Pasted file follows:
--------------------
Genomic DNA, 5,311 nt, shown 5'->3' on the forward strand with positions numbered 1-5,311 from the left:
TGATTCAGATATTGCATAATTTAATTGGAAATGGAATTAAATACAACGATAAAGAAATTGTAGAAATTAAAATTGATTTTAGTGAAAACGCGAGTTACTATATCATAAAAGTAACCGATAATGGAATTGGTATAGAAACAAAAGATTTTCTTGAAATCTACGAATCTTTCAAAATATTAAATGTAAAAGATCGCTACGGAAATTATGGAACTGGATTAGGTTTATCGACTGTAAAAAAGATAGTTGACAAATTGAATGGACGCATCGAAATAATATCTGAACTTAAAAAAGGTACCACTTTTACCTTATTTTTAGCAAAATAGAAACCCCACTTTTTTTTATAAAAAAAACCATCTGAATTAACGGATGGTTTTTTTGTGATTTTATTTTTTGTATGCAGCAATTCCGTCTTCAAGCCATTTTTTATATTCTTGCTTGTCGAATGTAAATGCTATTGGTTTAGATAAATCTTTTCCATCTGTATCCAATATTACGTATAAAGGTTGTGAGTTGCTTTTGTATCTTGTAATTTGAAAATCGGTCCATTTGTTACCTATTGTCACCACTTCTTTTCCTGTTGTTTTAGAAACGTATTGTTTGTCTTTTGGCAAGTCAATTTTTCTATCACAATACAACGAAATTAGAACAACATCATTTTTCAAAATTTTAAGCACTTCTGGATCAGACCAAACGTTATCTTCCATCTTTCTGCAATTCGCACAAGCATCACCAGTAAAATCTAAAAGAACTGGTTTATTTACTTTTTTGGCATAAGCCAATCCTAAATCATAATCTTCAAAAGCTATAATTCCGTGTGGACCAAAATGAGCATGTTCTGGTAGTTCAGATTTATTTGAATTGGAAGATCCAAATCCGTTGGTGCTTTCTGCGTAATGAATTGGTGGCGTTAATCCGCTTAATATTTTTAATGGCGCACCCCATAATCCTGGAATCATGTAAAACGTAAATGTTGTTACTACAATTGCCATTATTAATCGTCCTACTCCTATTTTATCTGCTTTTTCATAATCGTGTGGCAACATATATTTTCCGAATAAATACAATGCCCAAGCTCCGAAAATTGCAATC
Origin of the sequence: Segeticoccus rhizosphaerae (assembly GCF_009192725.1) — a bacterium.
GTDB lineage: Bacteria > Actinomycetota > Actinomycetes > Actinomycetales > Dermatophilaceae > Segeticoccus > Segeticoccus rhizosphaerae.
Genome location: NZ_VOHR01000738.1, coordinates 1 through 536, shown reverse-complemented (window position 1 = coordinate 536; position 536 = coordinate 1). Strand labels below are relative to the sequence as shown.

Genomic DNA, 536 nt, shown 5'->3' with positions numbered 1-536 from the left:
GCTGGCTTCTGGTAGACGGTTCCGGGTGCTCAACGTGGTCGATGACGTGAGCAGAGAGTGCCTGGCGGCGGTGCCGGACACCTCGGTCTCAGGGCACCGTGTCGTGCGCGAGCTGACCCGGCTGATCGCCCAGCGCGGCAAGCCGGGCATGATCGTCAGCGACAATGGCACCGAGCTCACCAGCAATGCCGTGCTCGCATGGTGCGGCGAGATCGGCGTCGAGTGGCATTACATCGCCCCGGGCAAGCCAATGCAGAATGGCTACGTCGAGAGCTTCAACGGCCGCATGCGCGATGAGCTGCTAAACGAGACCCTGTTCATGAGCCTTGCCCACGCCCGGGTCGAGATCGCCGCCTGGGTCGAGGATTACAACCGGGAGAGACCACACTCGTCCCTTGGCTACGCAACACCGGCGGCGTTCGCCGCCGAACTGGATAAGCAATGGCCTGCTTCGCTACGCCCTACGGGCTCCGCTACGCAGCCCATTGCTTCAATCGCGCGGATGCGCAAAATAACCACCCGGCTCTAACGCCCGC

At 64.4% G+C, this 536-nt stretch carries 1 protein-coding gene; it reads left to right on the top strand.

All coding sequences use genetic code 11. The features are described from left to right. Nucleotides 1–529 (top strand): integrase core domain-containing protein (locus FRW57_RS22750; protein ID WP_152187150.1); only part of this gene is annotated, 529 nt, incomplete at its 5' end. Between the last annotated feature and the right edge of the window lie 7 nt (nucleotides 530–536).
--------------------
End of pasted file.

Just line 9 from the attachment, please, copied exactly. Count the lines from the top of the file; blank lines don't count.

All coding sequences use genetic code 11. The features are described from left to right. Nucleotides 1–529 (top strand): integrase core domain-containing protein (locus FRW57_RS22750; protein ID WP_152187150.1); only part of this gene is annotated, 529 nt, incomplete at its 5' end. Between the last annotated feature and the right edge of the window lie 7 nt (nucleotides 530–536).